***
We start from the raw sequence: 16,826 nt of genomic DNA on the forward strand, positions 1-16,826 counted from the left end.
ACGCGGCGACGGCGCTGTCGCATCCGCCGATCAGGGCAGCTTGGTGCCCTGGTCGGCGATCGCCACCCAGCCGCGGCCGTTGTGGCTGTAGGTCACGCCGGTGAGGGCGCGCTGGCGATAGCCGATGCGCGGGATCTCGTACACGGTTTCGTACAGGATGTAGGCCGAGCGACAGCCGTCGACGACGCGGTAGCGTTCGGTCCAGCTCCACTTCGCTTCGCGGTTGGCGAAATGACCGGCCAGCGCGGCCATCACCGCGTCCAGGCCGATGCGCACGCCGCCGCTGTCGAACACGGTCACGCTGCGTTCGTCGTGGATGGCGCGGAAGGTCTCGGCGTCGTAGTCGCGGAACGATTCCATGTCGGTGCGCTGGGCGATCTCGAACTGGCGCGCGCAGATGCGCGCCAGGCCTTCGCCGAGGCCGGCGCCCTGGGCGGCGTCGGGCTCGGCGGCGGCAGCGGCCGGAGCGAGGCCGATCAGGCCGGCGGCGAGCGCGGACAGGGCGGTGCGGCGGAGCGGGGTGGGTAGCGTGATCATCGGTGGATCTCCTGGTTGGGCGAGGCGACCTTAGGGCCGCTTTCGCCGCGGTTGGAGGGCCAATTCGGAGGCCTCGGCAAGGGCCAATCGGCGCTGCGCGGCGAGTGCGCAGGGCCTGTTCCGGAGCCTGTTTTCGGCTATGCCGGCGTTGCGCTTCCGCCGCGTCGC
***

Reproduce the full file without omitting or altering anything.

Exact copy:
We start from the raw sequence: 16,826 nt of genomic DNA on the forward strand, positions 1-16,826 counted from the left end.
ACGCGGCGACGGCGCTGTCGCATCCGCCGATCAGGGCAGCTTGGTGCCCTGGTCGGCGATCGCCACCCAGCCGCGGCCGTTGTGGCTGTAGGTCACGCCGGTGAGGGCGCGCTGGCGATAGCCGATGCGCGGGATCTCGTACACGGTTTCGTACAGGATGTAGGCCGAGCGACAGCCGTCGACGACGCGGTAGCGTTCGGTCCAGCTCCACTTCGCTTCGCGGTTGGCGAAATGACCGGCCAGCGCGGCCATCACCGCGTCCAGGCCGATGCGCACGCCGCCGCTGTCGAACACGGTCACGCTGCGTTCGTCGTGGATGGCGCGGAAGGTCTCGGCGTCGTAGTCGCGGAACGATTCCATGTCGGTGCGCTGGGCGATCTCGAACTGGCGCGCGCAGATGCGCGCCAGGCCTTCGCCGAGGCCGGCGCCCTGGGCGGCGTCGGGCTCGGCGGCGGCAGCGGCCGGAGCGAGGCCGATCAGGCCGGCGGCGAGCGCGGACAGGGCGGTGCGGCGGAGCGGGGTGGGTAGCGTGATCATCGGTGGATCTCCTGGTTGGGCGAGGCGACCTTAGGGCCGCTTTCGCCGCGGTTGGAGGGCCAATTCGGAGGCCTCGGCAAGGGCCAATCGGCGCTGCGCGGCGAGTGCGCAGGGCCTGTTCCGGAGCCTGTTTTCGGCTATGCCGGCGTTGCGCTTCCGCCGCGTCGC